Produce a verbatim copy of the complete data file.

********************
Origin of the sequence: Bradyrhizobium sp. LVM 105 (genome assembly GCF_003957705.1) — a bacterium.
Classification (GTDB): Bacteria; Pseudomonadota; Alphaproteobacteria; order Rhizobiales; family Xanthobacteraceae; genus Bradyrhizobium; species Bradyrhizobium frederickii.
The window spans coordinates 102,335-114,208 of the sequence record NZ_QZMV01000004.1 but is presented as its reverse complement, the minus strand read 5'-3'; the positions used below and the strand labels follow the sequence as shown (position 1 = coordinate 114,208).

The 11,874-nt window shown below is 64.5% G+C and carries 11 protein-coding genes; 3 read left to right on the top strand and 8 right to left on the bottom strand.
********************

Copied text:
Origin of the sequence: Bradyrhizobium sp. LVM 105 (genome assembly GCF_003957705.1) — a bacterium.
Classification (GTDB): Bacteria; Pseudomonadota; Alphaproteobacteria; order Rhizobiales; family Xanthobacteraceae; genus Bradyrhizobium; species Bradyrhizobium frederickii.
The window spans coordinates 102,335-114,208 of the sequence record NZ_QZMV01000004.1 but is presented as its reverse complement, the minus strand read 5'-3'; the positions used below and the strand labels follow the sequence as shown (position 1 = coordinate 114,208).

The 11,874-nt window shown below is 64.5% G+C and carries 11 protein-coding genes; 3 read left to right on the top strand and 8 right to left on the bottom strand.